Such successful evasions were not only due to the limits of early modern bureaucracies, but were called into play by the system itself. The 16th-century impostor is for Groebner an exemplary product of the developing system of identification. Indeed, he maintains that a new figure emerges in the 16th century ‘in close association’ with identity papers: rather than a mere impersonator, a returned emperor or king or missing husband, people appeared with completely invented pasts, ‘employing their appearances, testimonies and particularly their papers to substantiate their claims’. Here Groebner is pushing his argument too far. Made-up pasts have a long history behind them: sometimes they were invented by would-be prophets, miracle-workers, healers at fairs, or cross-dressing men and women. Identification papers thread their way through the adventures of impostors, but their importance in winning people’s trust varied.

They weren’t especially important in the very case that Groebner cites to support his claim: David Reuveni, calling himself the brother of King Joseph of Habor, the ruler of some of the Lost Tribes of Israel, came to Rome as his brother’s messenger in 1524 and promised an army of Jewish warriors to join with Christians in a final battle against the Turks. He arrived at the house of Cardinal Egidio di Viterbo, whose favour he needed, dressed in striped silk garments and a great white scarf, riding a white horse, carrying a banner with the Ten Commandments embroidered on it in gold thread, and accompanied by a crowd of Jewish supporters. Egidio was a learned Christian cabbalist and preacher who called for a world conqueror to defeat the Turk and usher in a golden age, and as Miriam Eliav-Feldon has pointed out, the cardinal’s eschatological excitement made him respond eagerly to Reuveni’s claims. When the cardinal took Reuveni to see Pope Clement VII, the ‘prince’ produced a Hebrew genealogy tracing his ancestors back to the biblical King David (a translator must have been used for the presentation since Reuveni spoke only Hebrew and Arabic).

Identity documents certainly served Reuveni’s purposes: a papal letter of recommendation to John III, the king of Portugal, when Clement VII decided not to help him further; a letter of safe conduct into Portugal (whose Jews had been forcibly converted or expelled some years before); and a royal letter of safe conduct out of the kingdom once John III had decided not to give him ships and guns. But letters of authentication had little to do with the conversion of a royal secretary at the Portuguese court back to the Jewish religion of his grandparents. It was, rather, the result of the mystical fervour inspired by Reuveni’s forceful message (under the name of Solomon Molcho, the convert a few years later declared himself the Jewish Messiah). And in 1530, Jews in Venice flocked to Reuveni’s sermons, undeterred by the news that he had been discovered in Mantua not long before forging letters from King Joseph to the pope and emperor; despite some doubters, they were enthralled by his promises to lead them back to the Holy Land. Meanwhile, to the Venetian humanist and geographer Giovanni Battista Ramusio, charged by the Signory with assessing the man, Reuveni presented himself as a warrior ‘with more than a hundred wounds on his body’, a man learned in scripture and cabbala – here Ramusio agreed – and a recipient of messages from the angels. Identity papers were necessary to Reuveni’s movements, but they were not at the heart of his vision nor the grounds for trust in him.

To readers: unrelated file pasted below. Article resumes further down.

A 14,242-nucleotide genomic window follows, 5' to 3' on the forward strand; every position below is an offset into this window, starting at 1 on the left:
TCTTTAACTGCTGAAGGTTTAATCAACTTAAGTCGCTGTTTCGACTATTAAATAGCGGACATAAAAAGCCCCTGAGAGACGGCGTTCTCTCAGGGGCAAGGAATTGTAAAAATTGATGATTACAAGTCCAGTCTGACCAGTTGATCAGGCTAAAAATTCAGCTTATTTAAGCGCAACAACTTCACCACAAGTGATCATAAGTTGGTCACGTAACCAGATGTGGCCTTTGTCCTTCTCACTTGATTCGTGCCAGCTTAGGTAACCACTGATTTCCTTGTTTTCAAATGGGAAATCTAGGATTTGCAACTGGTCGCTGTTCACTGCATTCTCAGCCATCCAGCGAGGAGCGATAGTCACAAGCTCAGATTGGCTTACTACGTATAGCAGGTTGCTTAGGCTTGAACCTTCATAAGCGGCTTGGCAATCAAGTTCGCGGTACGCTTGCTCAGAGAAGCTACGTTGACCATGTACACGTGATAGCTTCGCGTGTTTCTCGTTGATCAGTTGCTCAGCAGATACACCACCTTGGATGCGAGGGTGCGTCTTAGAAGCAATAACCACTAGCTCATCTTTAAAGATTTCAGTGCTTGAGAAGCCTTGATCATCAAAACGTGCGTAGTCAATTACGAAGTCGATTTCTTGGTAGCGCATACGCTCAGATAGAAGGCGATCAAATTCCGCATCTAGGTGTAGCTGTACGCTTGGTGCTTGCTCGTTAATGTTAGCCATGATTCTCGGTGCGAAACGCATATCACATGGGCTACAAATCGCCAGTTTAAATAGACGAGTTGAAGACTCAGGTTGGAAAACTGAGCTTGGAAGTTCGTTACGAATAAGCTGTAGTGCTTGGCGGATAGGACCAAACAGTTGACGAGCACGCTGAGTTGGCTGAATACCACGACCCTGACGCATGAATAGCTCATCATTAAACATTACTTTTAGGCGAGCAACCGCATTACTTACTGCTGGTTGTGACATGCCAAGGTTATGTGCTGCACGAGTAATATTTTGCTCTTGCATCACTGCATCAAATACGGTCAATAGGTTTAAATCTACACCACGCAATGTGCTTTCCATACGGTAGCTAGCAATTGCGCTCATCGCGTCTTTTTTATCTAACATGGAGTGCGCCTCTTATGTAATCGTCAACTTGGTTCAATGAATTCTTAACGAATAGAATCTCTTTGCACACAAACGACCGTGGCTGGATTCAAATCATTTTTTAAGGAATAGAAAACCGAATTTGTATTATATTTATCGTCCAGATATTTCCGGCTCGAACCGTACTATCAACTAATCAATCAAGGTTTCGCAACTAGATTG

What status did identity papers have in the 16th century? How were they understood by the governments that issued them and the people who carried them? Throughout Who Are You? Groebner characterises them as ‘doubles’ of the people described and even of those signing them. Letters of safe conduct and passports ‘furnished a personal account and duplicated the bearer in material form’; ‘the certificate … literally doubled the person thus authenticated through sealed and stamped documents’; safe-conducts, signed by the duke of Florence, ‘amounted to nothing less than a literal doubling of the prince’s physical authority’; ‘it was reproduction that literally created the proofs of a person’s individuality: an individual had to be doubled by an identity document.’ Groebner is not using ‘double’ in a loose metaphorical sense: when unknown incendiaries, dressed in red and white pants and yellow tunics, threatened Swiss towns in 1499, ‘their menacing visible-invisible doppelgängers appeared … in warrants for arrest.’